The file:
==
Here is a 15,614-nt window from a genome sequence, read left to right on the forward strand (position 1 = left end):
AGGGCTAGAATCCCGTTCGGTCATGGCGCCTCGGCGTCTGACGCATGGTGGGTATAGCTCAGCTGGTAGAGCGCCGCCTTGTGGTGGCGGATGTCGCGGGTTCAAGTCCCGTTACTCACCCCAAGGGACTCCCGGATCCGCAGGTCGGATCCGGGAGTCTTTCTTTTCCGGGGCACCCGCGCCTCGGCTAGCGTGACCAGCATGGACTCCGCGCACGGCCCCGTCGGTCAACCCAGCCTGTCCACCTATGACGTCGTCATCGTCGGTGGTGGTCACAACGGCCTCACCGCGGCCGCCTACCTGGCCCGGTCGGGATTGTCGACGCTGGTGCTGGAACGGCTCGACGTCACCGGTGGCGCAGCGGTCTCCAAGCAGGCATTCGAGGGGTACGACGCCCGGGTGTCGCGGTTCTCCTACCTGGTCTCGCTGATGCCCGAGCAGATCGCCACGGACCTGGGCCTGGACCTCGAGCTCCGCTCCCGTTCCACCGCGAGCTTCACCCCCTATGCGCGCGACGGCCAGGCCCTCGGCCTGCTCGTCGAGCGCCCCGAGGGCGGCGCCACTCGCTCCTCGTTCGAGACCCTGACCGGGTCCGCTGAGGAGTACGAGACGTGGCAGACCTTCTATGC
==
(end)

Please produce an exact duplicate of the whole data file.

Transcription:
Here is a 15,614-nt window from a genome sequence, read left to right on the forward strand (position 1 = left end):
AGGGCTAGAATCCCGTTCGGTCATGGCGCCTCGGCGTCTGACGCATGGTGGGTATAGCTCAGCTGGTAGAGCGCCGCCTTGTGGTGGCGGATGTCGCGGGTTCAAGTCCCGTTACTCACCCCAAGGGACTCCCGGATCCGCAGGTCGGATCCGGGAGTCTTTCTTTTCCGGGGCACCCGCGCCTCGGCTAGCGTGACCAGCATGGACTCCGCGCACGGCCCCGTCGGTCAACCCAGCCTGTCCACCTATGACGTCGTCATCGTCGGTGGTGGTCACAACGGCCTCACCGCGGCCGCCTACCTGGCCCGGTCGGGATTGTCGACGCTGGTGCTGGAACGGCTCGACGTCACCGGTGGCGCAGCGGTCTCCAAGCAGGCATTCGAGGGGTACGACGCCCGGGTGTCGCGGTTCTCCTACCTGGTCTCGCTGATGCCCGAGCAGATCGCCACGGACCTGGGCCTGGACCTCGAGCTCCGCTCCCGTTCCACCGCGAGCTTCACCCCCTATGCGCGCGACGGCCAGGCCCTCGGCCTGCTCGTCGAGCGCCCCGAGGGCGGCGCCACTCGCTCCTCGTTCGAGACCCTGACCGGGTCCGCTGAGGAGTACGAGACGTGGCAGACCTTCTATGC